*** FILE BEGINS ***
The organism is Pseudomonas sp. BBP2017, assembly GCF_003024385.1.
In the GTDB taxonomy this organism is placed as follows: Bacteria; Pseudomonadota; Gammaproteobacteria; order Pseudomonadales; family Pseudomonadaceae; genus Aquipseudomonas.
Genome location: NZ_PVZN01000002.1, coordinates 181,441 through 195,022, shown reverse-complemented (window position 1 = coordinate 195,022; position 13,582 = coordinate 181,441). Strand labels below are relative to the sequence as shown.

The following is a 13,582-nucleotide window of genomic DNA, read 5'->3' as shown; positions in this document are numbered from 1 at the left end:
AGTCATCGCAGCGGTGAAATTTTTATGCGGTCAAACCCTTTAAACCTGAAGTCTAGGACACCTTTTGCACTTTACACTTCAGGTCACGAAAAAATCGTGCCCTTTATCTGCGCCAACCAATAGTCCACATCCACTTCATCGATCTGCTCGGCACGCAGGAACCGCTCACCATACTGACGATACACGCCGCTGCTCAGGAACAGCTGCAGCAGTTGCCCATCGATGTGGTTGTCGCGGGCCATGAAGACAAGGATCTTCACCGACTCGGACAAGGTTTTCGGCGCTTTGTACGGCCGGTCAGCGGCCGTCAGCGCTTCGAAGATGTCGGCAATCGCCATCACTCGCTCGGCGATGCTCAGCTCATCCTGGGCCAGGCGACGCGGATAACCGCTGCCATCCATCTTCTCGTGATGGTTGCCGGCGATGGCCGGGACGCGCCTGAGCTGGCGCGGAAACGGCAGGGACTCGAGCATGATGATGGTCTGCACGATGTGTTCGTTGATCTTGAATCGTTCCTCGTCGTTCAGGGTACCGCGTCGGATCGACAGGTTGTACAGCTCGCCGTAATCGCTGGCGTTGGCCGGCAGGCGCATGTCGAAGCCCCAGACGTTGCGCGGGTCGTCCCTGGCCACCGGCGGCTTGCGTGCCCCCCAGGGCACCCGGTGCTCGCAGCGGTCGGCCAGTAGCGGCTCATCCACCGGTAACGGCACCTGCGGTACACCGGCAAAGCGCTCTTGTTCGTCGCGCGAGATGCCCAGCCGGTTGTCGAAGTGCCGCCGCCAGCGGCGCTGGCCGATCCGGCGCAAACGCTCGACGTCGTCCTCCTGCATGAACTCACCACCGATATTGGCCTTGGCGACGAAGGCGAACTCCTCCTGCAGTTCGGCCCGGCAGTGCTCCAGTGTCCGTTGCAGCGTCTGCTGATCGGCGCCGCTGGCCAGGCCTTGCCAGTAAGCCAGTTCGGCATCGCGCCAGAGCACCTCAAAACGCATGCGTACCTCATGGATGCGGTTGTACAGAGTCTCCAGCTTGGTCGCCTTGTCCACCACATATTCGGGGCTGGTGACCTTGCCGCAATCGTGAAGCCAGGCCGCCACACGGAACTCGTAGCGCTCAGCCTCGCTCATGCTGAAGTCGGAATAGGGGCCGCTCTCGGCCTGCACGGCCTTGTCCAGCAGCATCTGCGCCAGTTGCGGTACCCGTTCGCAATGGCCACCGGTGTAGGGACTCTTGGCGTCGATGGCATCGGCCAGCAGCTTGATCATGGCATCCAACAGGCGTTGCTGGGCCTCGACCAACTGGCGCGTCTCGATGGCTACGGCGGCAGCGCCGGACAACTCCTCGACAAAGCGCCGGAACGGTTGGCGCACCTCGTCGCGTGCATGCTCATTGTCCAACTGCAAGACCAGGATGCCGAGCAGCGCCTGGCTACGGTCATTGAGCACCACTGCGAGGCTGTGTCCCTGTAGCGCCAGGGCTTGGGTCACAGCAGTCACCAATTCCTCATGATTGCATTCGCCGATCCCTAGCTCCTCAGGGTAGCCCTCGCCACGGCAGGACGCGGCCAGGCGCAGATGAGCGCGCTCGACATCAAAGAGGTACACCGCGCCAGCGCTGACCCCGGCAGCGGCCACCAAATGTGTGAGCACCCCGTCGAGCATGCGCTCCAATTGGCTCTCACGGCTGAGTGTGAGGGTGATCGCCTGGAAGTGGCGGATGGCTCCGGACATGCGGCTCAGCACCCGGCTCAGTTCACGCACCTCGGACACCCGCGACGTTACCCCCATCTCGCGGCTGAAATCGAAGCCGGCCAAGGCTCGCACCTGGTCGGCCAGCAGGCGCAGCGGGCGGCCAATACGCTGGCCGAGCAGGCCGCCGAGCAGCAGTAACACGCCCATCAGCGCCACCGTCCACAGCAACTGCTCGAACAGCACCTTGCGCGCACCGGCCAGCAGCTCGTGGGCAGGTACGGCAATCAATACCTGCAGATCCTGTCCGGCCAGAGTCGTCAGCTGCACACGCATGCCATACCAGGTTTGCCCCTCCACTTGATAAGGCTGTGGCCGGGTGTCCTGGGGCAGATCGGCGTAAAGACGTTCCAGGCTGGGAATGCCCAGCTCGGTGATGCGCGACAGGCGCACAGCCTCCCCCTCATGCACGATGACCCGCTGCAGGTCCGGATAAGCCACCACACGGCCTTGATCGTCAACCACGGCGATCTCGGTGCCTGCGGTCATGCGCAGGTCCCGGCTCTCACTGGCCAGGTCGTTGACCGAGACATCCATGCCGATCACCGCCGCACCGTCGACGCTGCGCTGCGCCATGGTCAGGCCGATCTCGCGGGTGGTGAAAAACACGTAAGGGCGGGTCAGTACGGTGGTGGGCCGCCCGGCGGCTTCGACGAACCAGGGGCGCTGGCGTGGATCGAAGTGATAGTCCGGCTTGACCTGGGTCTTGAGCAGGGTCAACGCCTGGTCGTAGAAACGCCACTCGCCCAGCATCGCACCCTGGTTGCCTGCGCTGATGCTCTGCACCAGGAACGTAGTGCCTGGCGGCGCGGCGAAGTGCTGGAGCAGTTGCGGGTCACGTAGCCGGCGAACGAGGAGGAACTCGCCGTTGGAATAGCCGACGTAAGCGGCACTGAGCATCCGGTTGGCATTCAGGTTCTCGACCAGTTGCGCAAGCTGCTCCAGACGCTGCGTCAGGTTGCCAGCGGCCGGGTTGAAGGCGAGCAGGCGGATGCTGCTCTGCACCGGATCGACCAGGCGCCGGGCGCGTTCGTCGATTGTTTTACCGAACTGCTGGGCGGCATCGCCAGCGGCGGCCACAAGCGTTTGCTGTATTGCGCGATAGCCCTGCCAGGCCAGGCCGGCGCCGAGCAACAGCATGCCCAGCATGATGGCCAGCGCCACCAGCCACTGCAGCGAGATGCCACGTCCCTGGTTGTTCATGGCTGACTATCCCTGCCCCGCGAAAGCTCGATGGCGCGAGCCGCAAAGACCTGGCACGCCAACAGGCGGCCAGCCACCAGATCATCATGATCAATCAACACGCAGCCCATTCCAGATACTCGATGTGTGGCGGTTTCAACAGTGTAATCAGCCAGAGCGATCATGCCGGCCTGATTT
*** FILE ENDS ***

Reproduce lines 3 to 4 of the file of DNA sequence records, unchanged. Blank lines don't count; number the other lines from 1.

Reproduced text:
Genome location: NZ_PVZN01000002.1, coordinates 181,441 through 195,022, shown reverse-complemented (window position 1 = coordinate 195,022; position 13,582 = coordinate 181,441). Strand labels below are relative to the sequence as shown.

The following is a 13,582-nucleotide window of genomic DNA, read 5'->3' as shown; positions in this document are numbered from 1 at the left end: